5 Reasons You Need SAST to Secure Applications in 2023

SAST, or Static Application Security Testing, is a type of security testing that is designed to detect potential vulnerabilities in an application’s source code. It is typically performed at the earliest stages of the software development lifecycle (SDLC), even before the application is compiled. SAST examines the code at rest, meaning it does not require the application to be running to perform the analysis.

The primary benefit of static application security testing is that it enables developers to catch and fix potential vulnerabilities early in the SDLC. This early detection is crucial as it allows for more cost-effective and efficient remediation. Furthermore, the nature of SAST as a white box testing technique ensures that all parts of the application are tested, not just the parts that are functioning or visible during other forms of testing.

SAST tools, which are either rule-based or proprietary, work by scanning an application’s source code and comparing it against a database of known vulnerability patterns. When a match is found, the tool flags it for review. It is then up to the developer to assess the flagged code and determine if it is indeed a vulnerability that needs to be fixed.

Why Is SAST Important to Secure Applications in 2023? 

1. Evolving Threat Landscape

Cybercriminals are becoming more sophisticated, and their methods of attack are becoming more diverse and complex. In this increasingly hostile environment, proactive security measures like SAST are more necessary than ever.

The continuous increase in the number of software applications being developed and used across various industries also means that there are more potential targets for attackers. The security of these applications can have far-reaching implications, affecting not just the organizations that develop and use them, but also their customers and the broader digital ecosystem.

Furthermore, the advent of new technologies and programming languages continually adds to the complexity of the threat landscape. As these technologies evolve, so do the possible vulnerabilities that can be exploited. Therefore, it is vital to employ robust security testing methods like SAST that can adapt and respond to these changes.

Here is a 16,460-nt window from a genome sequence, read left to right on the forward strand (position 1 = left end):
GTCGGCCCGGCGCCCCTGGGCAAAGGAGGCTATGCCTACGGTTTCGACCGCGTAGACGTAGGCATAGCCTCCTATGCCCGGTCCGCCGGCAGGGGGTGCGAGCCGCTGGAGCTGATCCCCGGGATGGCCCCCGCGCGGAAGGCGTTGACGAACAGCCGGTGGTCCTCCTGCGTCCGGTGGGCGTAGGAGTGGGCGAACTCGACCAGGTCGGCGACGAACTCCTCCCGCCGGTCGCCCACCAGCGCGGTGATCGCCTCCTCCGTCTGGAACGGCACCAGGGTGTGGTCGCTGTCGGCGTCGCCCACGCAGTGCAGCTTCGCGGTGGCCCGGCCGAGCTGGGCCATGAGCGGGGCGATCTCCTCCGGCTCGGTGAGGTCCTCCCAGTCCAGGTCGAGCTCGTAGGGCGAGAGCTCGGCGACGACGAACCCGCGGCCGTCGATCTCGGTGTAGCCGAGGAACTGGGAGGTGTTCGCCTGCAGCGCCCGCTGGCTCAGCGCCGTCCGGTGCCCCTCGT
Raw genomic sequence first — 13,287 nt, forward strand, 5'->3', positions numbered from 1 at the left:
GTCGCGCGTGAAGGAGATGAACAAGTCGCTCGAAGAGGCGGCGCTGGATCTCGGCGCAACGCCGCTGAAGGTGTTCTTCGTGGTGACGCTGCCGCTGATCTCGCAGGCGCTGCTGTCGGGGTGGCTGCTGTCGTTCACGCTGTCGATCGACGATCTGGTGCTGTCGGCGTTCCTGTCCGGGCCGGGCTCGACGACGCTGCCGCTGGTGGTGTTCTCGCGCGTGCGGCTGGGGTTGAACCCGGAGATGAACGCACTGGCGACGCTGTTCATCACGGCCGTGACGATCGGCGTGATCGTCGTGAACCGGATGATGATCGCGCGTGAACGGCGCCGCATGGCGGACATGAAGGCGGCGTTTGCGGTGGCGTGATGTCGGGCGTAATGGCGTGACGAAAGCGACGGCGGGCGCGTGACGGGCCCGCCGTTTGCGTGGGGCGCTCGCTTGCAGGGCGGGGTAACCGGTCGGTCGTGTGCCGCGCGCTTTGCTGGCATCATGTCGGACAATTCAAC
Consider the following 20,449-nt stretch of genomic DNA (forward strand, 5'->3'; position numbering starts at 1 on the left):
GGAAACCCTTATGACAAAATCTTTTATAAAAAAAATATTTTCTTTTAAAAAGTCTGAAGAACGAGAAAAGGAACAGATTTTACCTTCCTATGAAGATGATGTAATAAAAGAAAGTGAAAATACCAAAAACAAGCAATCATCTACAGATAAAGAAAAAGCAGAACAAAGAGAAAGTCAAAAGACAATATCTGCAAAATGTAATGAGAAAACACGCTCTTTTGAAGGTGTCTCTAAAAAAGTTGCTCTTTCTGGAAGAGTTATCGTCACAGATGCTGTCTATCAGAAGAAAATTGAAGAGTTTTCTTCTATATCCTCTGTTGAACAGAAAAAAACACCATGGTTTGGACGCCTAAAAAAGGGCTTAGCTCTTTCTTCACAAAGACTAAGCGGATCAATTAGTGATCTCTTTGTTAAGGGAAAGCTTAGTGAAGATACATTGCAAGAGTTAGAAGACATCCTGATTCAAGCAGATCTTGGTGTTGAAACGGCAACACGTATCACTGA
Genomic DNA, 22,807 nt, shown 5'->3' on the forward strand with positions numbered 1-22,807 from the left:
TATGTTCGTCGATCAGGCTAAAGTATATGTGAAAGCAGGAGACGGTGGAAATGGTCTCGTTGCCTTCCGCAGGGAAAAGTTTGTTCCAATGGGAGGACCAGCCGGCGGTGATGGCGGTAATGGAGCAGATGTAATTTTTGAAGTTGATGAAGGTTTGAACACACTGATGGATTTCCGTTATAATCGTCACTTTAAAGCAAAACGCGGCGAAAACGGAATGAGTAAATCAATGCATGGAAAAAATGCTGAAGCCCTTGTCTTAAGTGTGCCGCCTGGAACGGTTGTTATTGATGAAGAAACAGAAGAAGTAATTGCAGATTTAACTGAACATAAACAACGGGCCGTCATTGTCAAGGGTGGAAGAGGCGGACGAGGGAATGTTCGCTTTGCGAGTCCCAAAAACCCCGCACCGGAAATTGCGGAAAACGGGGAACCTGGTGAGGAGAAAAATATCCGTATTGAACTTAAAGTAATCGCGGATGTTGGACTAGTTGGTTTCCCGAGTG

2. Shifting Security Left

In the past, security testing was often seen as the final step in the software development process. However, this approach has proven to be inefficient and costly, as vulnerabilities detected at this late stage can be expensive and time-consuming to fix. This realization has led to the adoption of the shift-left security paradigm, which emphasizes integrating security measures early in the SDLC.

SAST is a key component of the shift-left security paradigm. By enabling early detection of vulnerabilities, SAST allows developers to address security issues while the code is still being written. This not only leads to more secure applications but also results in significant cost and time savings.

The shift-left paradigm also encourages a culture of security awareness among developers. With SAST, developers become more mindful of the security implications of their code, leading to the development of more secure applications from the onset.

3. Regulatory Compliance

In addition to the ever-present threat of cyberattacks, organizations also face the challenge of complying with a growing number of regulatory requirements related to cybersecurity. These regulations often mandate specific security practices, such as regular security testing of applications.

SAST plays a crucial role in helping organizations meet these regulatory requirements. By providing a thorough and consistent method of security testing, SAST can provide the evidence needed to demonstrate compliance with various cybersecurity regulations.